Noble Rot: simple excellence

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Here’s an homage to great wine and simple food. And to the happy marriage of these two bedfellows

Wines that are more interesting and exciting than the the usual line-up of dullness on supermarket shelves.
Dishes that don’t involve a chef showing off his bulging spherifications to try to seduce Monsieur Michelin to bestow a star.
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Ones instead based on good ingredients treated with respect and understated skill.
Noble Rot – the much-vaunted wine bar and restaurant in Bloomsbury just a short distance from the hell-hole that is Euston Station – delivers on both these fronts.

The meal and drinks

A long Saturday lunch began with green olives – vivid in colour and flavour – partnered with a glass of Tio Pepe Fino En Rama, an unfiltered wine that juggles elegance and verve, delivers salty notes and floral characteristics.
For me after a starter of lamb sweetbreads cooked so that they retained their softness, their natural sweetness offset by a zingy salsa verde.
The freshness of light Austrian red worked beautifully with the dish.
Opposite was a whole simply presented slip sole served on the bone with a smoked butter sauce spiced with paprika.
A 1er cru white burgundy, served no where near as chilled as less accomplished places would dare serve it, had the weight to complement the dish.
A complementary bowl of gazpacho with smoked eel was fresh but had a real depth of flavour.
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Fo me afterwards came a breast and leg of guinea fowl, both gorgeously tasty and succulent, with chopped spring greens, morels, sautéed new spuds and a light cream sauce.
The Cretian wine I drank was, like the preceding Austrian, a lighter red, with plenty of vibrancy.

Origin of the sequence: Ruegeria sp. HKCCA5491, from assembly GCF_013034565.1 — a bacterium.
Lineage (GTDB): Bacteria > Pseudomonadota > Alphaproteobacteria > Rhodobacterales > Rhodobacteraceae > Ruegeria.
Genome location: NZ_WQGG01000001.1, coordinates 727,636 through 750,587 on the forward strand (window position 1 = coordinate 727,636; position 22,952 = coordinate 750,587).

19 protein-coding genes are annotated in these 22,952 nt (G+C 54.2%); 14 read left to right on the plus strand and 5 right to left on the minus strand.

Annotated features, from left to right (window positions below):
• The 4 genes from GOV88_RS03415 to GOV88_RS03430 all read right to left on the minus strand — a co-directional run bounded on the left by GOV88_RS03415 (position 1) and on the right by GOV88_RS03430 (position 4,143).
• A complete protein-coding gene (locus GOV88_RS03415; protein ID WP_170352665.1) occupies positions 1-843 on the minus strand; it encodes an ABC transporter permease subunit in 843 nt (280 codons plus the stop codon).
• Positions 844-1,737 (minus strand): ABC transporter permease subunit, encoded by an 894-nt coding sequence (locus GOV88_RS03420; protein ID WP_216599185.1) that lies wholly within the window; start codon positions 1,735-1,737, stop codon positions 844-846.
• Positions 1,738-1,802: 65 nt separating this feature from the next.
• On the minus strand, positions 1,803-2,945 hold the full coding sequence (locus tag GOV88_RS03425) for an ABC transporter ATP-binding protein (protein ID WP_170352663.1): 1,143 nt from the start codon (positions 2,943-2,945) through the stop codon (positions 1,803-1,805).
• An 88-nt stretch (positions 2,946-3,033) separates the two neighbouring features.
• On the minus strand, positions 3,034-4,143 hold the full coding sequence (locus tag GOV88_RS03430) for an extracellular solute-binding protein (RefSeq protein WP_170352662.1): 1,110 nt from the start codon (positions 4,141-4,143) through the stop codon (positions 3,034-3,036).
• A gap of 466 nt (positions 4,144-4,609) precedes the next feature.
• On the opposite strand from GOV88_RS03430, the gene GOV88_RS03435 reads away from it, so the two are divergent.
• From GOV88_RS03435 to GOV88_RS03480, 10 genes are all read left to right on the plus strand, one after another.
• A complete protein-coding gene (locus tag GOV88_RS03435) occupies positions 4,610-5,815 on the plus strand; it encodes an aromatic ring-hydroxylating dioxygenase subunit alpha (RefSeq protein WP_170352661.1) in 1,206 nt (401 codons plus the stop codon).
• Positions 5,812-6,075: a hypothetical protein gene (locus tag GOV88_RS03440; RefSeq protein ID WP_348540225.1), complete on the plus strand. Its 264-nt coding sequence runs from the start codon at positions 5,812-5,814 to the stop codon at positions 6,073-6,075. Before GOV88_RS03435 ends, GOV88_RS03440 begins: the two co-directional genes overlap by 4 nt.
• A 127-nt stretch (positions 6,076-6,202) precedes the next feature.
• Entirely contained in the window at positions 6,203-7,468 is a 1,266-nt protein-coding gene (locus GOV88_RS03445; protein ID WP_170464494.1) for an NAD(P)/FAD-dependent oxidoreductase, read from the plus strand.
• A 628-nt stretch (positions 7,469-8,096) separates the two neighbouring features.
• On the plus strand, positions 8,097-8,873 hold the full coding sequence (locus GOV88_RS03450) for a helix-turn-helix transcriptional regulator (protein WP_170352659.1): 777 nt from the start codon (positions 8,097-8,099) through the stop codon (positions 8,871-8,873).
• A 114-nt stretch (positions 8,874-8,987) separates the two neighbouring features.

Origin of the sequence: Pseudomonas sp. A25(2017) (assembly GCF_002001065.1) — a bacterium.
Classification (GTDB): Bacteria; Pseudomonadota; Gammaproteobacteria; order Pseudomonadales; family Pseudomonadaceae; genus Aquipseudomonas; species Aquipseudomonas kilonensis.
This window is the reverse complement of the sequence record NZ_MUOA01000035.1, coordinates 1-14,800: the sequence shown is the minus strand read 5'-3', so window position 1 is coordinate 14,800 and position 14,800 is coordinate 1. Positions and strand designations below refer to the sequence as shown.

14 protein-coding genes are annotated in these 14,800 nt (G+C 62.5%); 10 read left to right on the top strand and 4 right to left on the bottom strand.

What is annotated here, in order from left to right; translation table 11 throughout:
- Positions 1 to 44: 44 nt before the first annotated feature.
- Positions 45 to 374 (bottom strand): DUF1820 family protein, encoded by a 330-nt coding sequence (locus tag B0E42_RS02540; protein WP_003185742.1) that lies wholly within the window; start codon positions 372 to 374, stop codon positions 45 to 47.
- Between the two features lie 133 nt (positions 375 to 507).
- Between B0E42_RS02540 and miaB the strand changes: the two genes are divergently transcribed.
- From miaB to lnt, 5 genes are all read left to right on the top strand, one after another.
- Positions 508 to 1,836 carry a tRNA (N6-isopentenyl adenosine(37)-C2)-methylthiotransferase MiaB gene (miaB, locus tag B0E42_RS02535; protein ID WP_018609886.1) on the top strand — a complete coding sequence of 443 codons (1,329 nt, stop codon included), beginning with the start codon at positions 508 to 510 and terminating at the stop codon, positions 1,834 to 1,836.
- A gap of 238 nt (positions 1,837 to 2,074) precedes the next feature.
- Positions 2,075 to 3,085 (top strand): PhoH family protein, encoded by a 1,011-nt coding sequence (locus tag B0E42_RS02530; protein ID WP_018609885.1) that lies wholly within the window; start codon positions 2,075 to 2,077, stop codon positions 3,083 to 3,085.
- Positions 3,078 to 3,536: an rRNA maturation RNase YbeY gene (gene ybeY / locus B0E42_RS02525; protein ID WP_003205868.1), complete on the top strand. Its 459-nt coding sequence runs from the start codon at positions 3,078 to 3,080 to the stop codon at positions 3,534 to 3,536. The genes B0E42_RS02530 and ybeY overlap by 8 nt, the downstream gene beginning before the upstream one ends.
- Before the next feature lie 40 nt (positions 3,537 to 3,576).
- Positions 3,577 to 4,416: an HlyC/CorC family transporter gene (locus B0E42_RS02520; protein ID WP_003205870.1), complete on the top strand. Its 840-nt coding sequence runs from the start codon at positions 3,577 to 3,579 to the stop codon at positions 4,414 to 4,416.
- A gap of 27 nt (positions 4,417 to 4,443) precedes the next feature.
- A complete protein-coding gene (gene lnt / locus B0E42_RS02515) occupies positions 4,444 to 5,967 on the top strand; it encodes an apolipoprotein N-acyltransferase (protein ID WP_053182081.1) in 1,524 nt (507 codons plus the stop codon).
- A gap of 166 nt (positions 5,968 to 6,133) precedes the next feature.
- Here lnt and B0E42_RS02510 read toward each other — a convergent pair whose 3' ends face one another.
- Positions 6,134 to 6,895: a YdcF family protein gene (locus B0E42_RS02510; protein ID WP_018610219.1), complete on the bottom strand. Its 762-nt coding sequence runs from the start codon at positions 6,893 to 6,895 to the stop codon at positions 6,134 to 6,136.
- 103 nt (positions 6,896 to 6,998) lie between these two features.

A plate of lamb with cream aubergine and verdant broad beans was equally well received and was partnered by the other sibling – and weightier – sibling wine of the Cretian red I was drinking.
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A glazed lemon tart – brûlée layer perfect, filling soft and beautifully balanced, pastry short and crisp – was delightful with a glass of win from pressings that didn’t make it in to Chateau d’Yquem’s first wine.
It lacked the complexity of the premier cru, but was still a mighty complex and luscious mouthful.
A sweet wine from the Juru had the ballsy oxidised sweetness to cope with a warm chocolate mousse that looked fabulous.
All of which provided happy memories for the rail journey back to Birmingham, which, incidentally soon gets a wine bar and kitchen of its own.
Cheval Blanc – a project with which I’m involved – opens in Moseley early next month.

Need to know

The bill for two, with food, wine and coffee, came to £170 including service.
Noble Rot serves bar snacks, too, which would cut costs.
There are vegetarian options.

Noble Rot Restaurant & Wine Bar
51 Lamb’s Conduit Street, London WC1N 3NB. 0207 242 8963.
http://noblerot.co.uk

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